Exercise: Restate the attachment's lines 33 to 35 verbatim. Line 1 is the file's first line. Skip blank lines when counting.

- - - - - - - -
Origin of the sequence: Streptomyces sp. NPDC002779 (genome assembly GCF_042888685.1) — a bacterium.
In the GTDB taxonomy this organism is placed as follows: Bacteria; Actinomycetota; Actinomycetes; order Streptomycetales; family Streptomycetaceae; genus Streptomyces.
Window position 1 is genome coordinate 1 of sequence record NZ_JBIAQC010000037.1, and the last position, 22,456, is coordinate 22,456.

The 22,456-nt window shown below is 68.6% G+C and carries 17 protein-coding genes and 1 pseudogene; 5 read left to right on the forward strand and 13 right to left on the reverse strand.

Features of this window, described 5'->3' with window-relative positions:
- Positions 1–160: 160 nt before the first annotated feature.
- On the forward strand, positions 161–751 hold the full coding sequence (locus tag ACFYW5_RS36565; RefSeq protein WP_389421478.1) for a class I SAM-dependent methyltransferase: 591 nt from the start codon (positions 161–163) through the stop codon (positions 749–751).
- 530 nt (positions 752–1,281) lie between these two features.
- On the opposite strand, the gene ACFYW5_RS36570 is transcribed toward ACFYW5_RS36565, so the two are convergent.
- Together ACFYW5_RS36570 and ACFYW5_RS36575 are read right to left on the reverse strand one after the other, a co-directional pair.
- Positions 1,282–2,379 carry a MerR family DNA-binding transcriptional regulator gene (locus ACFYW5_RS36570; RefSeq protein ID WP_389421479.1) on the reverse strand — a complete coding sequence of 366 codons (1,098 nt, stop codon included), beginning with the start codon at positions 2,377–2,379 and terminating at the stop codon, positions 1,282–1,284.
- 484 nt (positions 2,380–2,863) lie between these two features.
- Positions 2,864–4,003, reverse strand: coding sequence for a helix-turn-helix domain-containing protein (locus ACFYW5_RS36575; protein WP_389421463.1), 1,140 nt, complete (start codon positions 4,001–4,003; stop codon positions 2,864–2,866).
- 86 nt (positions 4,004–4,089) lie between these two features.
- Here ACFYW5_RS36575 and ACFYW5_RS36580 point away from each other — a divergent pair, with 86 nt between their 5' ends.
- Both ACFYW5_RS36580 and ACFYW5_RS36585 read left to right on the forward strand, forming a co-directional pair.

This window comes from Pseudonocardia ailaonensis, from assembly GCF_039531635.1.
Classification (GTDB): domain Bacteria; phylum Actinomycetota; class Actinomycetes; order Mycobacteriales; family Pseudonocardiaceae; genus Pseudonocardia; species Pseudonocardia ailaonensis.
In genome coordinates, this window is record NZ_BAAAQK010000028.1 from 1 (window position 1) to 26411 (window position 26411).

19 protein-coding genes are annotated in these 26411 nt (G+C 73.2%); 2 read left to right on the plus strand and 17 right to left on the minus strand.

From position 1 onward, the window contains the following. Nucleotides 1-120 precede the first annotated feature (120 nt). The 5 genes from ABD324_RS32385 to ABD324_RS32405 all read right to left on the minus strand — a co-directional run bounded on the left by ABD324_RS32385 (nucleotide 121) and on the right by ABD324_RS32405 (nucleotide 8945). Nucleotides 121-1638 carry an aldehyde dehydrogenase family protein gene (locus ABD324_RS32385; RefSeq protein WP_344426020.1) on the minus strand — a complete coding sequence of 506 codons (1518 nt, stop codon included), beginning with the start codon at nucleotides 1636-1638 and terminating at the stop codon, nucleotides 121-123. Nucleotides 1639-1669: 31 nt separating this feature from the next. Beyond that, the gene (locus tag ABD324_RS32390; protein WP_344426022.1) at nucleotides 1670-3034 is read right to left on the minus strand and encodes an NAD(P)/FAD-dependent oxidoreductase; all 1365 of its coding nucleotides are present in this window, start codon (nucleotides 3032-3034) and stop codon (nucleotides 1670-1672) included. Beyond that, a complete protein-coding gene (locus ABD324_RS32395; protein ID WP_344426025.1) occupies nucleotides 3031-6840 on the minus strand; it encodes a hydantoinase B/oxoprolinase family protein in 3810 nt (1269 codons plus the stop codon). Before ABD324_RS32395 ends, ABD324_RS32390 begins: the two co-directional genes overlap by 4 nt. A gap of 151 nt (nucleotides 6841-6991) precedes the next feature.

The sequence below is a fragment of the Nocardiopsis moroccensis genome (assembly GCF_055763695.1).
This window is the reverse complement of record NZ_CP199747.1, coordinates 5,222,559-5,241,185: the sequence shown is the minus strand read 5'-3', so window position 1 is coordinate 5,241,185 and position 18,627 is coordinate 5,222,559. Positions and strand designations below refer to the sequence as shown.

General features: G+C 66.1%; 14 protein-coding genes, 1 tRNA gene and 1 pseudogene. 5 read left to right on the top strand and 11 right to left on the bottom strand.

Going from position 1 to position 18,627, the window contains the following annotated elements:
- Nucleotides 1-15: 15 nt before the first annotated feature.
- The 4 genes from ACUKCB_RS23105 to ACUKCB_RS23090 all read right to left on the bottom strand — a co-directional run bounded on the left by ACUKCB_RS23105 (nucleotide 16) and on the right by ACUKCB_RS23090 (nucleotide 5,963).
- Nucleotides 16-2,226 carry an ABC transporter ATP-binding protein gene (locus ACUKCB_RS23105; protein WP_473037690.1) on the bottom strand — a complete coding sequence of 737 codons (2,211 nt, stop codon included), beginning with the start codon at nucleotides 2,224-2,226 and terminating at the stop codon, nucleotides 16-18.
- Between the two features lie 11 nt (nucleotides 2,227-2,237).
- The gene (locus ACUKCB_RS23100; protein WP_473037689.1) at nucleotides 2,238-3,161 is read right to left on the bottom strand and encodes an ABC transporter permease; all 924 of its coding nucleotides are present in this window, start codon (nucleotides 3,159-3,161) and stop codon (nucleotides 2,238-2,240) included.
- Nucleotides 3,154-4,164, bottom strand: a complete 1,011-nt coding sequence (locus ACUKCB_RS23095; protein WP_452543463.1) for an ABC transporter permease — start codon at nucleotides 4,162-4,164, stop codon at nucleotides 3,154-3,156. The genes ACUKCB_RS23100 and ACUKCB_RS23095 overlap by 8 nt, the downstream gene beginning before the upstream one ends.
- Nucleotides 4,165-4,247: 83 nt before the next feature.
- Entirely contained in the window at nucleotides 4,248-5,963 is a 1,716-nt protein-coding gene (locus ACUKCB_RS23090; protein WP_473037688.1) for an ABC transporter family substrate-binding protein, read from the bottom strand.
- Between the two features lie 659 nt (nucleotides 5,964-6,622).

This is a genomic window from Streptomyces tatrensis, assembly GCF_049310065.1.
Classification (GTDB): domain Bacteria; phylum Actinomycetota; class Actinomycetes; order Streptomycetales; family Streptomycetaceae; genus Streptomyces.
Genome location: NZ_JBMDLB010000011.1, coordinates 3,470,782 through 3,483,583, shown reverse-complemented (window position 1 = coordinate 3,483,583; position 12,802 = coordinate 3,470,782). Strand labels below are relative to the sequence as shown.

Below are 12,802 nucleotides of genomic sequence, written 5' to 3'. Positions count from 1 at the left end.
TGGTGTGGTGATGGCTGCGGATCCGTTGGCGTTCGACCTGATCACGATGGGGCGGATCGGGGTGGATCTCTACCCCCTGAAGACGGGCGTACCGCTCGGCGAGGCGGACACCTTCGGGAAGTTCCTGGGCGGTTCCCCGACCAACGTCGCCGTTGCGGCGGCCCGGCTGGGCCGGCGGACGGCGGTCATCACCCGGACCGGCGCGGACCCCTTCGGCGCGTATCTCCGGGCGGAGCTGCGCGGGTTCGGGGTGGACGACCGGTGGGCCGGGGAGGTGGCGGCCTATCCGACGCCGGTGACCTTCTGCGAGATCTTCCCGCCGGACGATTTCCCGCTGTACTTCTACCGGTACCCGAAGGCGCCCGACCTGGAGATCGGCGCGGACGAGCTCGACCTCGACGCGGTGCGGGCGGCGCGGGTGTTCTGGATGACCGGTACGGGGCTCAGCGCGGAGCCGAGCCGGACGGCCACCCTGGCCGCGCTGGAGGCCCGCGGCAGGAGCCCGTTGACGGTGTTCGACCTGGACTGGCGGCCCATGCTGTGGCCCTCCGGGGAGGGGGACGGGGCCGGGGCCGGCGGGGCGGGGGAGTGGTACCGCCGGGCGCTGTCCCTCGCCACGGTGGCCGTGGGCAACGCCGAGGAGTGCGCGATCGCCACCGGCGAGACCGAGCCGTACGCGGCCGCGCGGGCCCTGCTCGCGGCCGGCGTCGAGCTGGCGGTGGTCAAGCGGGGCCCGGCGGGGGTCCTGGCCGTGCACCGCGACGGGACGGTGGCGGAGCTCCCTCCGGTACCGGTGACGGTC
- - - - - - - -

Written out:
- Entirely contained in the window at nucleotides 4,248-5,963 is a 1,716-nt protein-coding gene (locus ACUKCB_RS23090; protein WP_473037688.1) for an ABC transporter family substrate-binding protein, read from the bottom strand.
- Between the two features lie 659 nt (nucleotides 5,964-6,622).

This is a genomic window from Streptomyces tatrensis, assembly GCF_049310065.1.